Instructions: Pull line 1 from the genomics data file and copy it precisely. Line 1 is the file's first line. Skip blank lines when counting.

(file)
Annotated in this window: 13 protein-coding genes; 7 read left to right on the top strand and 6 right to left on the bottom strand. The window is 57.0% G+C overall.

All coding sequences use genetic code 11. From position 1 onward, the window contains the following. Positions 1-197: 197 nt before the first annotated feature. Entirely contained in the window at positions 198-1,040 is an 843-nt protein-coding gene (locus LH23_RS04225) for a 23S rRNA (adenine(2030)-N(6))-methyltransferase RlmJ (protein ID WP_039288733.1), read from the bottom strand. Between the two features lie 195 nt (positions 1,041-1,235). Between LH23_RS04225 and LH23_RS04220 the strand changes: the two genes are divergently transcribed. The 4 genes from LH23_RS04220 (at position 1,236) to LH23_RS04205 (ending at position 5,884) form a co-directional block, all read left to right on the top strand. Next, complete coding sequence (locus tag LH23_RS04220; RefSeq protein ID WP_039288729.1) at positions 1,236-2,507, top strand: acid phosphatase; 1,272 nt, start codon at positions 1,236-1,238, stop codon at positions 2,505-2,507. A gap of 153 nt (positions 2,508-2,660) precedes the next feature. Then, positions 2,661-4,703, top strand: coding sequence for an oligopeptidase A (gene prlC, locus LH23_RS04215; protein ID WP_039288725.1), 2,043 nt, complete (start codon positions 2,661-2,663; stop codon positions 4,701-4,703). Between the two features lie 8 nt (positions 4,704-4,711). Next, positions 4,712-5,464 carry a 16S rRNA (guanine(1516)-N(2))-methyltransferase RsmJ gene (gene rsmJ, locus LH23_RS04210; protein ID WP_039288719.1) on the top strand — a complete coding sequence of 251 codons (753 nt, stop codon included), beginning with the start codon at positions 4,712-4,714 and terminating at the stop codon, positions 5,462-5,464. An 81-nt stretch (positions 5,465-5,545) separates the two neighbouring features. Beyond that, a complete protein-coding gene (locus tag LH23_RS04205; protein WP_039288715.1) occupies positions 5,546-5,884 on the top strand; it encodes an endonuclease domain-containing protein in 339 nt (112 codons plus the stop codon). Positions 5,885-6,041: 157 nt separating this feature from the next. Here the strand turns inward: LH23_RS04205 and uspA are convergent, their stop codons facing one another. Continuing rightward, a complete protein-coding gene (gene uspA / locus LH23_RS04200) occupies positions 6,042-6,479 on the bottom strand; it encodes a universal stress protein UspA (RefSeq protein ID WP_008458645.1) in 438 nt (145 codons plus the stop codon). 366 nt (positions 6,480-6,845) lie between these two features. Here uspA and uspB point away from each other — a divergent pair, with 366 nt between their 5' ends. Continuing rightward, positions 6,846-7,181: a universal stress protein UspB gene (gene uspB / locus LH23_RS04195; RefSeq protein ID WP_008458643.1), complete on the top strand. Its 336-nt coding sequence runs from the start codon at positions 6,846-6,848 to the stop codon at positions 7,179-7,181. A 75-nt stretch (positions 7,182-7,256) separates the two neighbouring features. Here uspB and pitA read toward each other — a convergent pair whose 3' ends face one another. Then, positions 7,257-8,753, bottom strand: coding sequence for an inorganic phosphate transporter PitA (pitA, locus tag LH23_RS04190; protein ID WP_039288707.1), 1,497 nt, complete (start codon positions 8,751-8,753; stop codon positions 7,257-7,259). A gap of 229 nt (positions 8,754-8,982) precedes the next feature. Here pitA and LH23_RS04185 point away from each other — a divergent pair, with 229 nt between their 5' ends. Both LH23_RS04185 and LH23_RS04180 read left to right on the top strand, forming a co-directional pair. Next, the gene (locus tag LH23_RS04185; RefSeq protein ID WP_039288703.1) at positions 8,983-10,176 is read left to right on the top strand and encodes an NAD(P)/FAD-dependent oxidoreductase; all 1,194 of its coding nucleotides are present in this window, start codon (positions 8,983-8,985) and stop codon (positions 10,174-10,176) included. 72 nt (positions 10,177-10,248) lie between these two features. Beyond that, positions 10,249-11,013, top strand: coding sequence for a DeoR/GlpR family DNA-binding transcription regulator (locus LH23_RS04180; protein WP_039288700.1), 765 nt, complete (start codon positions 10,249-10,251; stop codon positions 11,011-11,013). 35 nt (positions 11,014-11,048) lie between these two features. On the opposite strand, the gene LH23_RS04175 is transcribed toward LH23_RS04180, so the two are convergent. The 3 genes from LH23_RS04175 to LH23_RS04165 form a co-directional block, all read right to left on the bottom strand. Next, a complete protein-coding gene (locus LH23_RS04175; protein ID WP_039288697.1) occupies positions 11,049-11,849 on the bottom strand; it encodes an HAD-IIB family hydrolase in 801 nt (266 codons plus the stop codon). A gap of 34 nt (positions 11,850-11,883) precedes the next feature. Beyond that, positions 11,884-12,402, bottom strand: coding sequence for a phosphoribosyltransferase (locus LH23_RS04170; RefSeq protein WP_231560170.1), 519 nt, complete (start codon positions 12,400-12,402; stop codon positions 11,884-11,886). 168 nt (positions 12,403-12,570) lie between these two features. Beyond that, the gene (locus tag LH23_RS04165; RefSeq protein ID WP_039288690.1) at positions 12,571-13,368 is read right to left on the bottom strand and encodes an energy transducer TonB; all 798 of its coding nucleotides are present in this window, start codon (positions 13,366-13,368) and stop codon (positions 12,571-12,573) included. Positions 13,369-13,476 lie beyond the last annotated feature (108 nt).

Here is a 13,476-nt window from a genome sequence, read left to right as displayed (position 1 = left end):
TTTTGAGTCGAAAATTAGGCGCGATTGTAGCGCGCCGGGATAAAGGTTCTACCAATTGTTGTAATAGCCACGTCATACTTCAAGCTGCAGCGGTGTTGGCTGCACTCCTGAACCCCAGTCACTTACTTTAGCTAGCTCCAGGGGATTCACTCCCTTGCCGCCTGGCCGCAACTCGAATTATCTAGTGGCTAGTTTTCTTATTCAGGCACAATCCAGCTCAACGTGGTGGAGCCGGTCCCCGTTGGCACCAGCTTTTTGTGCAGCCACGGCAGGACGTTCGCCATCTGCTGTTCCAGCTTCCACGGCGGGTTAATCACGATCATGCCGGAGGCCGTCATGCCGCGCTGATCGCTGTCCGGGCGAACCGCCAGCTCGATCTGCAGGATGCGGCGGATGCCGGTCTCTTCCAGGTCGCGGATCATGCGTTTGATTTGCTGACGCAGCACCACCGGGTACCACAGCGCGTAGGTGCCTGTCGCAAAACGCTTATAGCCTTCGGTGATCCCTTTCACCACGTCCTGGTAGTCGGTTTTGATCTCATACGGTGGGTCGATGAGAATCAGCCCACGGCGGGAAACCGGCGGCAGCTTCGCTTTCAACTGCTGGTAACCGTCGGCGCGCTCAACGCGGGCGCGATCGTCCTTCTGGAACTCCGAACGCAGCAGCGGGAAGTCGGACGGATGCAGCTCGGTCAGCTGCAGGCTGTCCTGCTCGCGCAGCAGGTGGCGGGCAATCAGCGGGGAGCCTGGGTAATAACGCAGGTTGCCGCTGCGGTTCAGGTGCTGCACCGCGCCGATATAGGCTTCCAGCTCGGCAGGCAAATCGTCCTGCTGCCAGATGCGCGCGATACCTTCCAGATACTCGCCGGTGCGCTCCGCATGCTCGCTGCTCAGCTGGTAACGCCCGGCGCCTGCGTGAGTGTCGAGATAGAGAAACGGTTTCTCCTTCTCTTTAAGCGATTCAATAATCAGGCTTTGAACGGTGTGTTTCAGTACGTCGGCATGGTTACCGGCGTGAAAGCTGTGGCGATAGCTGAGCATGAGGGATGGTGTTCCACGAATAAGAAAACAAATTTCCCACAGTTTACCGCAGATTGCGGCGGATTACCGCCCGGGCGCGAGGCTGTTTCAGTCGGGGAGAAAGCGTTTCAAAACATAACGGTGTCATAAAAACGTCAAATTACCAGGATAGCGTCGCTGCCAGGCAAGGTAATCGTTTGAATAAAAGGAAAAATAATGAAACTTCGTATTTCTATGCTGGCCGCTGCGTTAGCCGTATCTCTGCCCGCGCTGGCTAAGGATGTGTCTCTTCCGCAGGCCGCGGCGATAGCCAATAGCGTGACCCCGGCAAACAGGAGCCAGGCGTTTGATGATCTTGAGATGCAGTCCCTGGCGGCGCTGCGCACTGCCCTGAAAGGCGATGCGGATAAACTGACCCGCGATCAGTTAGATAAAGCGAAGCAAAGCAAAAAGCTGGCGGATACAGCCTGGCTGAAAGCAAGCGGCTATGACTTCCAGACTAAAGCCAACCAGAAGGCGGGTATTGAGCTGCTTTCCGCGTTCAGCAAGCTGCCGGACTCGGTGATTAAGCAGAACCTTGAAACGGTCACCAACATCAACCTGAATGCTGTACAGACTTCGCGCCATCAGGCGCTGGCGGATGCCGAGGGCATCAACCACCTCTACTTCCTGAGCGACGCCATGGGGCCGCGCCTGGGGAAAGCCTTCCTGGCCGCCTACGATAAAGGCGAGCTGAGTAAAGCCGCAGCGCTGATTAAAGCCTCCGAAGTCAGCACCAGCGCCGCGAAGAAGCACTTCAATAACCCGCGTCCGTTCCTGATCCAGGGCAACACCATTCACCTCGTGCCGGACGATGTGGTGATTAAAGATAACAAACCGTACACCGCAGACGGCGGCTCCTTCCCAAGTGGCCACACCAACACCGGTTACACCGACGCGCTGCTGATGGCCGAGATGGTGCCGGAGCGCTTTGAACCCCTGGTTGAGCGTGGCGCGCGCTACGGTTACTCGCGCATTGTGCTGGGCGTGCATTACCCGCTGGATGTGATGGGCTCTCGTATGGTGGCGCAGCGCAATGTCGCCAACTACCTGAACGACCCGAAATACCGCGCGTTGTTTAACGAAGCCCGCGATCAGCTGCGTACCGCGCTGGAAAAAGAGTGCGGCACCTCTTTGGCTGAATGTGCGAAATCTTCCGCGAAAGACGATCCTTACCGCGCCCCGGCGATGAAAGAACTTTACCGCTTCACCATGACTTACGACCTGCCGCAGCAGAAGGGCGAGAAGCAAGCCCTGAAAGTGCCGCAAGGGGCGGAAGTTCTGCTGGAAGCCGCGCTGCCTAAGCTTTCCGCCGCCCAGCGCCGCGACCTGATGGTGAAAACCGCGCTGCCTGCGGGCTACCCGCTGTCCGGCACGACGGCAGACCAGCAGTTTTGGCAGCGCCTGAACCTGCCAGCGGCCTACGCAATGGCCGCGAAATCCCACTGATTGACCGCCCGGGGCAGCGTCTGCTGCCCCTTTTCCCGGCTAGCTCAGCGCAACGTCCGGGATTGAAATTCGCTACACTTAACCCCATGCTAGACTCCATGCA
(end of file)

Annotated in this window: 13 protein-coding genes; 7 read left to right on the top strand and 6 right to left on the bottom strand. The window is 57.0% G+C overall.